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The Snapchat Saga Continues

Right now Snapchat, the popular messaging app that makes users’ photos and videos disappear, might be wishing it could make something else disappear—all the bad publicity that’s been swirling around it since the start of the new year.

First there was the infamous New Year’s Eve security breach, with 4.6 million leaked phone numbers but not a single apology. Then there was J.J. Colao’s Forbes feature alleging that in November 2012 Snapchat CEO Evan Spiegel wrote an arrogant email blowing off none other than the Mark Zuckerberg, who a year later would offer Snapchat a $3 billion buyout and get blown off again. Hours after Forbes released its story on Jan. 6, Spiegel wanted to set the record straight, tweeting a screenshot of his email exchange with Zuckerberg that told a different story—but not without offending some who thought it was rude to broadcast private correspondence.

In the background of all of this, let’s not forget the ongoing lawsuit between Spiegel, co-founder Bobby Murphy, and ousted co-founder Reggie Brown, who is seeking a third of the company. Plus there’s the widespread speculation Snapchat’s combination of all ego and no revenue is a recipe for disaster, setting the disappearing message app up for a disappearing act of its own—to vanish right out of existence and into the archives of has-been tech sensations.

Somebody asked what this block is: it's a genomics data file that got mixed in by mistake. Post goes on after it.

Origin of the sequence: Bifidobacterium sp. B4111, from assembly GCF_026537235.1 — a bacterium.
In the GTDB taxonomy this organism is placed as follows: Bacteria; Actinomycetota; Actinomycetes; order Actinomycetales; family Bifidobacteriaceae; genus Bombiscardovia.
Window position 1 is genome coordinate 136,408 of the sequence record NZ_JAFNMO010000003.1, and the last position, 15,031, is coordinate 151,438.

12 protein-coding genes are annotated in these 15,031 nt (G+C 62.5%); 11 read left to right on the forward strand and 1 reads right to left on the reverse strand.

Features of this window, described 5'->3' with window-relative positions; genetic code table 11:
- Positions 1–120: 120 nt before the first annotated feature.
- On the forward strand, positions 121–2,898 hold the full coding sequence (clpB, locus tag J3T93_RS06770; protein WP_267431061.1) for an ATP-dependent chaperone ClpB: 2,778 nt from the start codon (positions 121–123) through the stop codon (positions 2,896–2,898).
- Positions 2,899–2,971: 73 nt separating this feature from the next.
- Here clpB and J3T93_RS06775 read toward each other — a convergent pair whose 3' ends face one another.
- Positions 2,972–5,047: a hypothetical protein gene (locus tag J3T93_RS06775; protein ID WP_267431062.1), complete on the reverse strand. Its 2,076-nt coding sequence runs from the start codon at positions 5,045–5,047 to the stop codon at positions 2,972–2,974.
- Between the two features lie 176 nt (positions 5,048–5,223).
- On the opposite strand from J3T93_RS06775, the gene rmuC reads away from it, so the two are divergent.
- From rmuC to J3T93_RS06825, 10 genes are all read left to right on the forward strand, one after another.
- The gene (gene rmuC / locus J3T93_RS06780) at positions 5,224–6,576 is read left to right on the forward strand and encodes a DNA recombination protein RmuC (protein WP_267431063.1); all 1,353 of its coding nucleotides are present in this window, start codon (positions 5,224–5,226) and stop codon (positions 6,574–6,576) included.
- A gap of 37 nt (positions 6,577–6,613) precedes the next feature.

Techonomy’s David Kirkpatrick appeared on Bloomberg West Tuesday to talk with host Emily Chang about the Snapchat saga. “I’m not saying the Snapchat guys are jerks,” said Kirkpatrick, a contributing editor at Bloomberg. “I just think that they certainly are awfully confident considering the scale of their achievement.” He added that while Snapchat is reported to have 30 to 40 million active users, messaging app Whatsapp has 10 times as many.

So what does Zuckerberg have to say about the Snapchat-Facebook fiasco? He hasn’t made any statements, but not a whole lot, surmises Kirkpatrick. “This is the kind of thing Mark Zuckerberg doesn’t think about very hard, to be honest,” Kirkpatrick said. “He’s got a very big business to run and he doesn’t really waste a lot of time looking back.”

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